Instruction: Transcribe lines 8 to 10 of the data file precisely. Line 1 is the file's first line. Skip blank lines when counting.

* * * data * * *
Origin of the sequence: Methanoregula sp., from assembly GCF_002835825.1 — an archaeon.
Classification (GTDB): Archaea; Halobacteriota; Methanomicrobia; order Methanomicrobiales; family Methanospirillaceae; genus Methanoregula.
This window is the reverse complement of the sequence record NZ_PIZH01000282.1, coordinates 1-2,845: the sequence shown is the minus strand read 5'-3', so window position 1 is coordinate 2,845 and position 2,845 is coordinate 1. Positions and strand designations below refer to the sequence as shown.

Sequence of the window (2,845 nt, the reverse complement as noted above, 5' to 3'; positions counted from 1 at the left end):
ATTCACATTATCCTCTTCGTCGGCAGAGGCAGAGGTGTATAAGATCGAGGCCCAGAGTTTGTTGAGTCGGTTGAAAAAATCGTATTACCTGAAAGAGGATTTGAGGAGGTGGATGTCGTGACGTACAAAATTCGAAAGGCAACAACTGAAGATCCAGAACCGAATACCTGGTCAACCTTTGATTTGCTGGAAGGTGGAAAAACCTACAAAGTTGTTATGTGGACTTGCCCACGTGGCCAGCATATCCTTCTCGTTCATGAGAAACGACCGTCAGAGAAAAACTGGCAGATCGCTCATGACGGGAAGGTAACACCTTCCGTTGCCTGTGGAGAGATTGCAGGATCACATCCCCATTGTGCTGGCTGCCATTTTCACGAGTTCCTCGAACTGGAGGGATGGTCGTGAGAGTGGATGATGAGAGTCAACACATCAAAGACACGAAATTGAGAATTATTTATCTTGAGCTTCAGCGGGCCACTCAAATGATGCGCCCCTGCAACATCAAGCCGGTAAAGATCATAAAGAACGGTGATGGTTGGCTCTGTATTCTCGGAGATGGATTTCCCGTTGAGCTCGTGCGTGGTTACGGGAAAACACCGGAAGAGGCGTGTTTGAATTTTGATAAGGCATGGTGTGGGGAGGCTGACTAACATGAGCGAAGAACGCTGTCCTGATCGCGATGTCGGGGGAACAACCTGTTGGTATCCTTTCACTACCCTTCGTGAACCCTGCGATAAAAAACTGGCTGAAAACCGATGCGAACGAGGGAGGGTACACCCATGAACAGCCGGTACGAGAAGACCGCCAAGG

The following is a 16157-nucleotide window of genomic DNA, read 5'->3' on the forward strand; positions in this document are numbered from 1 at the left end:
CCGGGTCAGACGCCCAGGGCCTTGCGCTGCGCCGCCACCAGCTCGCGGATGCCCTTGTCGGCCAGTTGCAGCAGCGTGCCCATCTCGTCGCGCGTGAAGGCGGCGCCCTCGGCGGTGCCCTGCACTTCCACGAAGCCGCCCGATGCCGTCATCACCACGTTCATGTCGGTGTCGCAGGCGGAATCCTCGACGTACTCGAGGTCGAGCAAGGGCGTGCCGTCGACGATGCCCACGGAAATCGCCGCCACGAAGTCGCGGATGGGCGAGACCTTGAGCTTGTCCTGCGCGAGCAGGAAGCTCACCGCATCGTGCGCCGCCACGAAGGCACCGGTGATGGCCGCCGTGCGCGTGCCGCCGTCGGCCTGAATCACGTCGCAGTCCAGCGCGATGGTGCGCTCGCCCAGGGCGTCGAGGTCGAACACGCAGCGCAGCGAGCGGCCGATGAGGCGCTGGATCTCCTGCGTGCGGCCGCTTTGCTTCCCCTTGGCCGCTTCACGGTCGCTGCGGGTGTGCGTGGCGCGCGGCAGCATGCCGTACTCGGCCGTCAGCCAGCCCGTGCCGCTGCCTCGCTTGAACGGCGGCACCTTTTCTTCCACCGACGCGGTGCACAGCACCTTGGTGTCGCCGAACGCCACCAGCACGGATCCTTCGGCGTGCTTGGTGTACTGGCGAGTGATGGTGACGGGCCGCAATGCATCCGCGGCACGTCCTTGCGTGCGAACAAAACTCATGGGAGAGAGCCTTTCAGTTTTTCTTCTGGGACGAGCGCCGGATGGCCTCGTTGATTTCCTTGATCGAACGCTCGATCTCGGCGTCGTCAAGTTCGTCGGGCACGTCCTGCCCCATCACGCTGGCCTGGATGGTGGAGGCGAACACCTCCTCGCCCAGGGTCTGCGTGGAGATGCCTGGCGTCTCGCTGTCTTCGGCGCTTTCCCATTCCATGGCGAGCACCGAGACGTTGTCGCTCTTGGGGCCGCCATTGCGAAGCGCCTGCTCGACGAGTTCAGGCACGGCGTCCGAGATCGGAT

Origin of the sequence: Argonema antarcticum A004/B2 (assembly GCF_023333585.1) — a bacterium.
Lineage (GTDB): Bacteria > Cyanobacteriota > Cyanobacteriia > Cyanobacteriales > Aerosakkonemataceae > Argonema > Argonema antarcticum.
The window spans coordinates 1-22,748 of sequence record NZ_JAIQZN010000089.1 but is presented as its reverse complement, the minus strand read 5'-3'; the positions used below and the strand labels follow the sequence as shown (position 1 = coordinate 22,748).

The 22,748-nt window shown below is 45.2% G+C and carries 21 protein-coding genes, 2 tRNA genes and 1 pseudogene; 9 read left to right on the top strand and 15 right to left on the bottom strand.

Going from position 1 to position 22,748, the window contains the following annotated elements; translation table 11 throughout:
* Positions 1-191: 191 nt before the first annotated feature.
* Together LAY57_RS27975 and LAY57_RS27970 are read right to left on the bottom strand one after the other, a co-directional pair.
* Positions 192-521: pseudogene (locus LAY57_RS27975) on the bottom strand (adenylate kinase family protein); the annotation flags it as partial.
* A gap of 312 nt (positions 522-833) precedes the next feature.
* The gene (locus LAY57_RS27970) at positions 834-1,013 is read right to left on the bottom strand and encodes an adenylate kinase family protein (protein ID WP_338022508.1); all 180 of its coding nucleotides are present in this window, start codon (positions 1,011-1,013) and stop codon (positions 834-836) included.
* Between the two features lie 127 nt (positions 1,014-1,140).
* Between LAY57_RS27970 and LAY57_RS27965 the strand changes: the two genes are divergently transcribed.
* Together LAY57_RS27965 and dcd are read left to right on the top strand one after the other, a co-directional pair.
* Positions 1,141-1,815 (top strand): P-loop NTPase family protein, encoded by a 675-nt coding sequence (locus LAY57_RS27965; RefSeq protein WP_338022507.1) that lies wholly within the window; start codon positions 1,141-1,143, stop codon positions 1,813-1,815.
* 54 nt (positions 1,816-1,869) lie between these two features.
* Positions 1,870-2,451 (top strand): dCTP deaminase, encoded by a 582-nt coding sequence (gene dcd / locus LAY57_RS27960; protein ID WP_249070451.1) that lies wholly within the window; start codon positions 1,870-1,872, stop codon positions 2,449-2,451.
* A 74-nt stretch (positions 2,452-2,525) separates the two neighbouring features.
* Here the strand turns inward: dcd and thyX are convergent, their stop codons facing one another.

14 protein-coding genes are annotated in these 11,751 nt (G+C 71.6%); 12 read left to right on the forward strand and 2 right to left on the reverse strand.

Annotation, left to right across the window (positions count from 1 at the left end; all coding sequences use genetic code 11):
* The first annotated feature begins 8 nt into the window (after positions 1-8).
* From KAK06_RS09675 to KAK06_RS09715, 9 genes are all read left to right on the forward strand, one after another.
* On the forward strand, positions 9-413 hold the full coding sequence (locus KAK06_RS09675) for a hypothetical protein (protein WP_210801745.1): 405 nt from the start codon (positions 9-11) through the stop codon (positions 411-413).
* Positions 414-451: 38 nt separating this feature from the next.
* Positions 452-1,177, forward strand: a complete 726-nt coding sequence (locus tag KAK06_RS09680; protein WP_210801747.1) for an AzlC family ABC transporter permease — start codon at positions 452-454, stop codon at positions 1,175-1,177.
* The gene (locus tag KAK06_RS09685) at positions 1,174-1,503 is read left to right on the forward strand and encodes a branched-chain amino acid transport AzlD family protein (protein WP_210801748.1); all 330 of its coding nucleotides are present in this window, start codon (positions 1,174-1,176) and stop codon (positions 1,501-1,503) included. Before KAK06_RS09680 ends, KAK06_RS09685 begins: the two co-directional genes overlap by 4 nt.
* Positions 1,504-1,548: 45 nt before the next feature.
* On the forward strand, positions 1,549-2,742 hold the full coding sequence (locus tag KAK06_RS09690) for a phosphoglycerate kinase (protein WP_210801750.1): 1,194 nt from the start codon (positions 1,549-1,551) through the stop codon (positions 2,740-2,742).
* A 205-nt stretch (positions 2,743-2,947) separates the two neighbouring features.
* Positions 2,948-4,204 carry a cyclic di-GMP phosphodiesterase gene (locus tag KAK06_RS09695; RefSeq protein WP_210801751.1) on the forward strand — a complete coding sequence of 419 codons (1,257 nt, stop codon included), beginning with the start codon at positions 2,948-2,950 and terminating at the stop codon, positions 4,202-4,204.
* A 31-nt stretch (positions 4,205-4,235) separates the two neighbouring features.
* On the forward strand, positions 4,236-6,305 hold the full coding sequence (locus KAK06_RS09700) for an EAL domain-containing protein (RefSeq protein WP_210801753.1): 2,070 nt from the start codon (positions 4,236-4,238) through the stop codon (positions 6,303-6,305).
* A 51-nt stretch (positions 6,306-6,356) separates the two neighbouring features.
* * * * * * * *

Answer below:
Origin of the sequence: Argonema antarcticum A004/B2 (assembly GCF_023333585.1) — a bacterium.
Lineage (GTDB): Bacteria > Cyanobacteriota > Cyanobacteriia > Cyanobacteriales > Aerosakkonemataceae > Argonema > Argonema antarcticum.
The window spans coordinates 1-22,748 of sequence record NZ_JAIQZN010000089.1 but is presented as its reverse complement, the minus strand read 5'-3'; the positions used below and the strand labels follow the sequence as shown (position 1 = coordinate 22,748).